I don’t mean to denigrate the legitimate grievances of the Russians who oppose Putin and his government. Yet I have to wonder what Western liberals think they can do about it: expressions of support for that well-dressed well-fed woman and her comrades are bound to have the opposite of their intended effect, much like Russian expressions of support for anti-Vietnam war protesters during the cold war era rebounded to the benefit of Lyndon Baines Johnson and Richard Nixon. Beyond that, what are our options? Shall we launch a regime change operation against the Kremlin, as we did in Iraq against Saddam Hussein, funding exile groups and eventually invading the country? That seems off the table to all but the crazies among us – although, let me tell you, the crazies are more numerous and powerful than one would hope.

On the other hand, there is something Americans can do to alleviate the situation in which the Yemenis find themselves. Our government is not only supporting the murderous assault on those children but is also contemplating even greater crimes on that blood-soaked soil. So where is the outrage? Where is the coverage? Where are the “liberals”?

I’ll tell you where they are: they’re too busy holding witch-hunts disguised as congressional hearings devoted to rooting out “Russian influence” and – yes! – even “treason”  in the Trump administration. They have no time for those Yemeni children, no energy to protest their fate, because all their passion is exhausted in an anti-Russian crusade that they imagine will bring down the hated Trump. It’s easy for them and their cheerleaders in the media to identify with that Russian lady in the “iconic” photo: a photo that’s “iconic” because its subject is so much like those who took it and published it and spread it worldwide. Our Birkenstock-wearing Boomer liberals can imagine themselves in her expensive shoes, being carried (ever so gently!) by the police to the paddy-wagon, much like the anti-Trump protesters of “The Resistance” here in the US – except they aren’t being arrested here, are they? Oh well, one can always fantasize…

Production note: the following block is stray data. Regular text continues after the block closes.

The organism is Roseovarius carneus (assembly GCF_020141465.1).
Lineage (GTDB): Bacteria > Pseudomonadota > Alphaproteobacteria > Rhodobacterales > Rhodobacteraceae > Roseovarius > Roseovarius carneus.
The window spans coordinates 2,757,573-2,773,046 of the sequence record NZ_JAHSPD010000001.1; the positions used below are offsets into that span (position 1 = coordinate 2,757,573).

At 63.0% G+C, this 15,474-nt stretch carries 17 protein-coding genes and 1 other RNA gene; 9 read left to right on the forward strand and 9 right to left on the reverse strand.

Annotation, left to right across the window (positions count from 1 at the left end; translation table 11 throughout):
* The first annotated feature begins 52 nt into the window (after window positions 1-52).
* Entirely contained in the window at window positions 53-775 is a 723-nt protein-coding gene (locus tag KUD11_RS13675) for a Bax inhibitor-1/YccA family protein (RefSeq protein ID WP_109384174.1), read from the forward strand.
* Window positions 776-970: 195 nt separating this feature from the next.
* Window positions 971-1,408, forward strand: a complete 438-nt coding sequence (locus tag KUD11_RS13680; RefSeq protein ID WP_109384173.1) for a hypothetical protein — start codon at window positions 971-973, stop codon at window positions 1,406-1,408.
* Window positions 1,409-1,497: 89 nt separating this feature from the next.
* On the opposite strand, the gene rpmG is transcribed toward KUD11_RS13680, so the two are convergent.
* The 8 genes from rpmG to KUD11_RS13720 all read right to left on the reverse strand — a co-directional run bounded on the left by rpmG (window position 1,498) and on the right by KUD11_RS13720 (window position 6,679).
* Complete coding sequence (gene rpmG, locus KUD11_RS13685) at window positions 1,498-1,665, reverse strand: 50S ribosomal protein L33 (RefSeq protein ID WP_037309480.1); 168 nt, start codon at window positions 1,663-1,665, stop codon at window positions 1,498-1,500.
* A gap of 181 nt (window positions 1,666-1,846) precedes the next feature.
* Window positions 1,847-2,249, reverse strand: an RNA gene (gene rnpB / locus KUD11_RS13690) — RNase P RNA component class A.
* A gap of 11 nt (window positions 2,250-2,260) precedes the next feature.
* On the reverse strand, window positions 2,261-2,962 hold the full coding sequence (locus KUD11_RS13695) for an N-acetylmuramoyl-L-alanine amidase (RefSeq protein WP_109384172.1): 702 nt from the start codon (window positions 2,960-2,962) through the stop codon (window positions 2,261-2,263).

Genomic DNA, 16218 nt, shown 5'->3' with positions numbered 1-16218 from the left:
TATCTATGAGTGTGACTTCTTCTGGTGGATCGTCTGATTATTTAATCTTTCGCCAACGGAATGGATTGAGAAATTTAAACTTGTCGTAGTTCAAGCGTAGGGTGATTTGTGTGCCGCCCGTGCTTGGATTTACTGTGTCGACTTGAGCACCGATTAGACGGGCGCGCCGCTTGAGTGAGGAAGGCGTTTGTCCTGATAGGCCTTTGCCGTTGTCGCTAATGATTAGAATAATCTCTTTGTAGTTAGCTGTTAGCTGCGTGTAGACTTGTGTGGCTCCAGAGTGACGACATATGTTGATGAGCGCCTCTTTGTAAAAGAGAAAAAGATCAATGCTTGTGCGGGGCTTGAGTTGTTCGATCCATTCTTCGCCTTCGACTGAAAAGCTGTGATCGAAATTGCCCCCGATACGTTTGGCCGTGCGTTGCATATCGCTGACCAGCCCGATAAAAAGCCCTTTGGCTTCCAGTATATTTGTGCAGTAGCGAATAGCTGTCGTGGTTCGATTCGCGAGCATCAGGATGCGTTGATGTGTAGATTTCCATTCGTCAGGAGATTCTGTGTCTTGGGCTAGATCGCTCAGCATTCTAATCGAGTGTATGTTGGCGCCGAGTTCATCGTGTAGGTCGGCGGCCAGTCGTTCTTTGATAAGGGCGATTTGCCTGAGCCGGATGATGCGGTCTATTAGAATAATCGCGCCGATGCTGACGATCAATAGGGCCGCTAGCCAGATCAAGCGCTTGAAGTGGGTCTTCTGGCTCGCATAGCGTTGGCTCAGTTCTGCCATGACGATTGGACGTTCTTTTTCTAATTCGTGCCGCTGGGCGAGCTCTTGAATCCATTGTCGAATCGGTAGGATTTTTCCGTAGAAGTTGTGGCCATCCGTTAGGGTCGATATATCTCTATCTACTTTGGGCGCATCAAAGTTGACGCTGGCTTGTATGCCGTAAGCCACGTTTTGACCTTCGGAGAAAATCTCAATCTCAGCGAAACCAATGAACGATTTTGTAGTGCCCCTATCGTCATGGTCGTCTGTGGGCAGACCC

I thought about all this while reading a recent piece on The Nation – that flagship of the Old Left – on the future of the antiwar movement. It’s quite a depressing read: indeed, it’s infuriating. Not because they never mentioned Antiwar.com – I’m used to snubs from the left – but because there are hardly any references to specific countries where the US is currently militarily engaged: instead, we are told that these wars are “secret.” To which one can only respond with astonishment: how “secret” is the Afghan conflict, the fighting in Iraq and Syria, and US complicity in the Saudi invasion of Yemen? The answer is: not at all. And NATO’s provocations aimed at Russia are never mentioned, although The Nation has indeed run articles warning of the dangers of poking the Russian bear.

Instead of concrete analysis of what the US is actually doing abroad, and how to oppose it, author Daniel May writes about how to “merge social justice and antiwar activism,” i.e. how to turn what’s left of the antiwar movement into a playground for “social justice warriors” who are more concerned with “intersectionality” than international action to stop the slaughter. And of course there is the requisite Trump-bashing, which nevertheless underscores the complete lack of any understanding of either Trumpism or what’s really going on in this country on the part of the left: